Although the economy is improving with wages up and many retailers experiencing better results, teen fashion brands are still not doing so well. Just last month, Abercrombie & Fitch CEO Michael Jeffries resigned after several quarters of weak sales. Earlier in 2014, American Eagle’s CEO mysteriously quit after less than two years on the job. Aeropostale also recently announced plans to close 75 stores after eight consecutive lousy quarters.
Fashion is a cyclical business, but it speaks volumes when the three biggest teen retailers flounder. Once successful, why are these brands failing to resonate with younger Millennials and Gen Z youth? The answer: Teens and their parents still spend conservatively post-recession and find their products too expensive. Not to mention, the younger generations increasingly eschew wearing gaudy logos and have a growing disdain for brands that come across as too exclusionary.
Fast fashion brands — retailers that move apparel quickly from the catwalk into its stores — such as H&M and Zara are typically blamed for the woes of teen retailers, but I have doubts about that assumption. After all, something about the brand promise of fast fashion seems a bit out of step with Millennial values. Does it really reflect this generation’s ethos to wear knocked-off designer goods, buy them cheaply and wear them only for a short time while trending? Nothing about this process reflects a sense of personal pride, of cultivating a unique style or of environmental and economic sustainability — things that younger customers tend to care dearly about.
Fortunately, there is a huge opportunity for a customer-centric brand to disrupt the teen fashion market. But what would it take for such a brand to capitalize on this market gap? If you’re a fashion brand, delivering on these three key attributes could potentially lead to great success among teens in a quickly changing landscape:
1. Provide an Engaging Presence
Delivering a seamless omnichannel presence is table stakes for today’s fashion brands. Companies need a captivating and easy-to-use website accessible via any platform where teens can instantaneously evaluate products, virtually try them on and place their orders.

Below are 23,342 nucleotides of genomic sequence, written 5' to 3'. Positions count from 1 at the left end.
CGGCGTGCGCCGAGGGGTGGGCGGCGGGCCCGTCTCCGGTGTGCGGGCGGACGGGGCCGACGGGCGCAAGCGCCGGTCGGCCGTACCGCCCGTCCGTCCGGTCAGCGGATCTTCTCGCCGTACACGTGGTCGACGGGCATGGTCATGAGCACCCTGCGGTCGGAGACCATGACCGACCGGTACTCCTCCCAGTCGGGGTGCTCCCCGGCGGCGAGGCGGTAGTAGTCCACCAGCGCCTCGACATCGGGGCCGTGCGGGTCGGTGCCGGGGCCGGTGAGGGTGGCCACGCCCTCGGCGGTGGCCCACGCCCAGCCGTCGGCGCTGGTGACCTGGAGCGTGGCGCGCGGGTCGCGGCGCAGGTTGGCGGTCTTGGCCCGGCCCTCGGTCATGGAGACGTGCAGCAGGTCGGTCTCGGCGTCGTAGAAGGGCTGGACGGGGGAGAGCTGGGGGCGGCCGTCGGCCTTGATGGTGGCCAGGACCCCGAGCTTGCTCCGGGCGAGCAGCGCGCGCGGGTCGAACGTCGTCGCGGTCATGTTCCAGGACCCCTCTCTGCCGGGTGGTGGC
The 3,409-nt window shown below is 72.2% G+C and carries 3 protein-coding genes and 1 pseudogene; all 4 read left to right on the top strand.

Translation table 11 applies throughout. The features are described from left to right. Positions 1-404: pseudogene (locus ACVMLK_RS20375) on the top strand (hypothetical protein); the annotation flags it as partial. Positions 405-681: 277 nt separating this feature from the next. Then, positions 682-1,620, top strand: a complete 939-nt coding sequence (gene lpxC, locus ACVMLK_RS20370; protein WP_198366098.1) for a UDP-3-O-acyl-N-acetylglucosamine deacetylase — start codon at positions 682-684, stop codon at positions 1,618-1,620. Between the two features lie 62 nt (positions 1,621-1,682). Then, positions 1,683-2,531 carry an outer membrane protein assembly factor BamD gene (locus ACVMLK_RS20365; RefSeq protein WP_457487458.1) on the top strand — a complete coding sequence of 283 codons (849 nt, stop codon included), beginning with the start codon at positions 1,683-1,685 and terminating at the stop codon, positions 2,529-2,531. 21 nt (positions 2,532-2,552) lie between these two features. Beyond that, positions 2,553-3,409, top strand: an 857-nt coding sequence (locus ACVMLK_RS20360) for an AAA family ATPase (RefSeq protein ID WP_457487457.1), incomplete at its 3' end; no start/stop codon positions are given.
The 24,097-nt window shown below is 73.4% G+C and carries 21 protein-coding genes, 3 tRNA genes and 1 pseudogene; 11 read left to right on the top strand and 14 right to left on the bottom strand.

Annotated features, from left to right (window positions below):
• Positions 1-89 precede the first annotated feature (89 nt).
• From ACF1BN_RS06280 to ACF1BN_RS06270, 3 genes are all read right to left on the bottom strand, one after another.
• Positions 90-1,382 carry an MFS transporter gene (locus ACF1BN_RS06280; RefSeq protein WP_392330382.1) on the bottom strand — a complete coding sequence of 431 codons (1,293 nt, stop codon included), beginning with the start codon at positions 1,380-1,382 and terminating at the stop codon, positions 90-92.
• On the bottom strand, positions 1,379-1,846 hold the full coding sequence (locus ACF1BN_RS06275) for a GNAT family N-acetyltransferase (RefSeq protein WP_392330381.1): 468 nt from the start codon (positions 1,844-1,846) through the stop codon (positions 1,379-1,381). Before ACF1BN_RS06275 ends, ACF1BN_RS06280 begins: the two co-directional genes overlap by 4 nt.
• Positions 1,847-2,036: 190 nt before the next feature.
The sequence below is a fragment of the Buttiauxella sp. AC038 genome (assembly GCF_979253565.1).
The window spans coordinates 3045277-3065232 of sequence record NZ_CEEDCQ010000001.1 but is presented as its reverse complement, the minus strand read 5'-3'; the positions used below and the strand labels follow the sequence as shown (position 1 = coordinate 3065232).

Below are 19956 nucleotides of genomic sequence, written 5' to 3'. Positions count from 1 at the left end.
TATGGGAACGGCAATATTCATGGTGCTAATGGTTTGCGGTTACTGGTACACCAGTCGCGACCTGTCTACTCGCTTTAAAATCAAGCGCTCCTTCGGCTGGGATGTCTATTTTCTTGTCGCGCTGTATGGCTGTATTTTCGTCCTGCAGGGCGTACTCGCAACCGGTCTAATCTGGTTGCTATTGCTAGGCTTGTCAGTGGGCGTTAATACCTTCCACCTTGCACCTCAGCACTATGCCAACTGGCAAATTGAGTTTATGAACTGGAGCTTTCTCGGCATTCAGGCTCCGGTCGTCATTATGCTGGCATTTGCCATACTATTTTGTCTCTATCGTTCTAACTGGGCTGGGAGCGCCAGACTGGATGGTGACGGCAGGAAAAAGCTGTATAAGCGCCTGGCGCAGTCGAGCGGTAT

In addition to e-commerce, brands need a site that mirrors social-media functions. Teen customers should be able to get their social-media friends to help them evaluate products. Consider a wish-list feature where teens can share items they want with family and friends.
2. Collaborate with Teens Shoppers
Rather than handing down or ripping off trends, why not let influential teens help design what’s next? One potential source of competitive advantage is to develop an online community of select fashion enthusiasts. This group can help identify and shape emerging trends in styles, patterns and more. By critiquing potential outfits and voting for favorites, a group of fashion lovers can help brands lead trends instead of following them.
For such a community, a fun idea could be to sponsor a contest where a winning look makes it into production, à la “Project Runway.” Doing so can help retailers get accurate, real-time feedback on where the market is going while also giving customers a sense of ownership over the merchandise.
3. Deliver Content that Counts
Teens have many questions, and they’re looking online for answers. Brands can make meaningful connections with teen customers by providing valuable information. Content will be a huge differentiator for the next market leader.
A teen retailer that offers fashion, beauty and grooming content through its website, social media channels and other outlets can help engage today’s teen customers in an informative way. Find out what issues matter to teens, and then provide a destination where they can learn about those topics. From beauty and wellness to “promposals,” teen customers seek answers, and brands could provide value by connecting teens with experts and with influencers such as YouTube celebrities.
As the Internet continues to empower customers, traditional retailing will continue to be upended. It won’t just be the teen retailers affected. Department stores, discounters, and other companies will soon feel the pinch. In 2015, brands that put customers at the center of their decision-making and that offer a differentiated, customer-centric experience will win.